Evidence of cochlear neural degeneration in normal-hearing subjects with tinnitus

Sci Rep. 2023 Nov 30;13(1):19870. doi: 10.1038/s41598-023-46741-5.


Tinnitus, reduced sound-level tolerance, and difficulties hearing in noisy environments are the most common complaints associated with sensorineural hearing loss in adult populations. This study aims to clarify if cochlear neural degeneration estimated in a large pool of participants with normal audiograms is associated with self-report of tinnitus using a test battery probing the different stages of the auditory processing from hair cell responses to the auditory reflexes of the brainstem. Self-report of chronic tinnitus was significantly associated with (1) reduced cochlear nerve responses, (2) weaker middle-ear muscle reflexes, (3) stronger medial olivocochlear efferent reflexes and (4) hyperactivity in the central auditory pathways. These results support the model of tinnitus generation whereby decreased neural activity from a damaged cochlea can elicit hyperactivity from decreased inhibition in the central nervous system.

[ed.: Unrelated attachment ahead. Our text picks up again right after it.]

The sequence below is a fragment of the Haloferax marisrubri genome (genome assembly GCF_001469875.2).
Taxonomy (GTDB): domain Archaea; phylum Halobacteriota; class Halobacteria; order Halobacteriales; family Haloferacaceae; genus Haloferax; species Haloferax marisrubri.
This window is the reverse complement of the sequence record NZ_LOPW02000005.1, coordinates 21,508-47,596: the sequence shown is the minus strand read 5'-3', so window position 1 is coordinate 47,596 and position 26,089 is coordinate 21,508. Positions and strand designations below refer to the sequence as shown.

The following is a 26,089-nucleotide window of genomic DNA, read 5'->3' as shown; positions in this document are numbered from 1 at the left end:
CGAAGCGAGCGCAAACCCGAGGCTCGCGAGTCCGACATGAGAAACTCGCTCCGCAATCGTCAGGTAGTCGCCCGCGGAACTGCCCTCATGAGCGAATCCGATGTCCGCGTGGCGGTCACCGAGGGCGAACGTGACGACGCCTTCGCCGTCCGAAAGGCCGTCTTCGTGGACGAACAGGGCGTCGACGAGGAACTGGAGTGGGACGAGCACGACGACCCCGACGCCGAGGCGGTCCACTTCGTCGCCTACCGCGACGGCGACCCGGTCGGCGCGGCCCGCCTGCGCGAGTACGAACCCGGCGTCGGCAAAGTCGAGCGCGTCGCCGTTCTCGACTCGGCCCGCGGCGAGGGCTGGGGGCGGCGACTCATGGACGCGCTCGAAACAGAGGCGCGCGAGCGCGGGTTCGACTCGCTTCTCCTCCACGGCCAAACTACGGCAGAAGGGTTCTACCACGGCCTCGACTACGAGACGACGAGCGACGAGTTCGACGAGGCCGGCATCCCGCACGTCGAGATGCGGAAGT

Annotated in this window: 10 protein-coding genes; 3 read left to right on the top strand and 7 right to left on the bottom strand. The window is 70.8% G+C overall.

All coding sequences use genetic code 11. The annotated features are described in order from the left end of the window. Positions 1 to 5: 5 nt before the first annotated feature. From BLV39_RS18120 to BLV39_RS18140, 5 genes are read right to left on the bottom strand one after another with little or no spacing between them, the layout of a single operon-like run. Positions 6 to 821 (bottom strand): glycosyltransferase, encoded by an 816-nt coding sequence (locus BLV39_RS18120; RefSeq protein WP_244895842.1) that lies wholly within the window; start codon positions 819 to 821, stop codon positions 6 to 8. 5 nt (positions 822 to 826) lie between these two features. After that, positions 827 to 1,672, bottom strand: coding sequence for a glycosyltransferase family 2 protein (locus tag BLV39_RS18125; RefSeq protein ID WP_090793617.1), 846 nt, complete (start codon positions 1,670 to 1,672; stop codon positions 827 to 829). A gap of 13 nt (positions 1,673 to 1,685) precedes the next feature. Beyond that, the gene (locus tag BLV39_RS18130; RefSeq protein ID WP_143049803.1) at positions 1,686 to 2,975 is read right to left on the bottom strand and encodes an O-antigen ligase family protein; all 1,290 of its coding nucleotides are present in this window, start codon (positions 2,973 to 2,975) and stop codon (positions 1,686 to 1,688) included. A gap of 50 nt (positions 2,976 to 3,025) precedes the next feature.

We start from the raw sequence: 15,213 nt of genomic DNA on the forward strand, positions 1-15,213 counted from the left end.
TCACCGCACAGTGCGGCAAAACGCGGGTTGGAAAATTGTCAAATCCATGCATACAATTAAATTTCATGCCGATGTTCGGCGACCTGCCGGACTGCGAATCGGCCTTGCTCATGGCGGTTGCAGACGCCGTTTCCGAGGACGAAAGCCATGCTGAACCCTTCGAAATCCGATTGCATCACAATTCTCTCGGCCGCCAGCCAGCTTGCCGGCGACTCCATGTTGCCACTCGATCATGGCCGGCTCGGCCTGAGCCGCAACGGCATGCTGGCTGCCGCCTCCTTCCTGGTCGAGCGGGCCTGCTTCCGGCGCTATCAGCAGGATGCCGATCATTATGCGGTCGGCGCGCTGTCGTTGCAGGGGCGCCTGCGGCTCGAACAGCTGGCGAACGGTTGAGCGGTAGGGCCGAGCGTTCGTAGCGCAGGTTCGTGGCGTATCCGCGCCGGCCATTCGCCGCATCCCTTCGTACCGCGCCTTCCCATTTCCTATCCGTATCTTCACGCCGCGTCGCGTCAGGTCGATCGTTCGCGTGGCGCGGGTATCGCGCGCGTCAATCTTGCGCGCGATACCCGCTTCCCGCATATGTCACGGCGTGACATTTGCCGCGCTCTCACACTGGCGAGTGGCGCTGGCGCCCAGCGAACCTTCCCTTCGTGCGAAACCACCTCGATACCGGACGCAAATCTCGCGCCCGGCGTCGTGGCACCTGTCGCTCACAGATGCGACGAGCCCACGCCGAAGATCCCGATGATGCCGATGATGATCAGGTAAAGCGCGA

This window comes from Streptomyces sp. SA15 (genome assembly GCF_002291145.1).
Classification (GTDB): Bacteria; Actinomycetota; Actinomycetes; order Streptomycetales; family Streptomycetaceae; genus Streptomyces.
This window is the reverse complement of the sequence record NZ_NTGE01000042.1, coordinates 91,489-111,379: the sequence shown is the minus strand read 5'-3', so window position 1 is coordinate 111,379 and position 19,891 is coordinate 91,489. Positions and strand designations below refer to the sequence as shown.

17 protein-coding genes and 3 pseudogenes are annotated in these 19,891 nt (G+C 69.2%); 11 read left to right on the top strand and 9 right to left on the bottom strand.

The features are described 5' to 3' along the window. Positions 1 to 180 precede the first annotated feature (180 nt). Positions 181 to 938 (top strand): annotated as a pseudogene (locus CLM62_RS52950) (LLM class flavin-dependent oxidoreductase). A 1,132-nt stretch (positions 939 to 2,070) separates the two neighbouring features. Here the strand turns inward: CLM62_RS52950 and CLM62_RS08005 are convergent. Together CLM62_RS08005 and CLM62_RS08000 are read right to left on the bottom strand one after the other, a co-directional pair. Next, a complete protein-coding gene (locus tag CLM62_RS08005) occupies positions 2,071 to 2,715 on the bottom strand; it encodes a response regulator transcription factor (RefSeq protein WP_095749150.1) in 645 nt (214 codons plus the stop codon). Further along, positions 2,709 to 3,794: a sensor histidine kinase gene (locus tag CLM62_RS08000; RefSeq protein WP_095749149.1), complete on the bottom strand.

MeSH terms

  • Adult
  • Auditory Perception
  • Auditory Threshold / physiology
  • Cochlea / innervation
  • Hearing / physiology
  • Humans
  • Tinnitus*
  • Vestibulocochlear Nerve Diseases*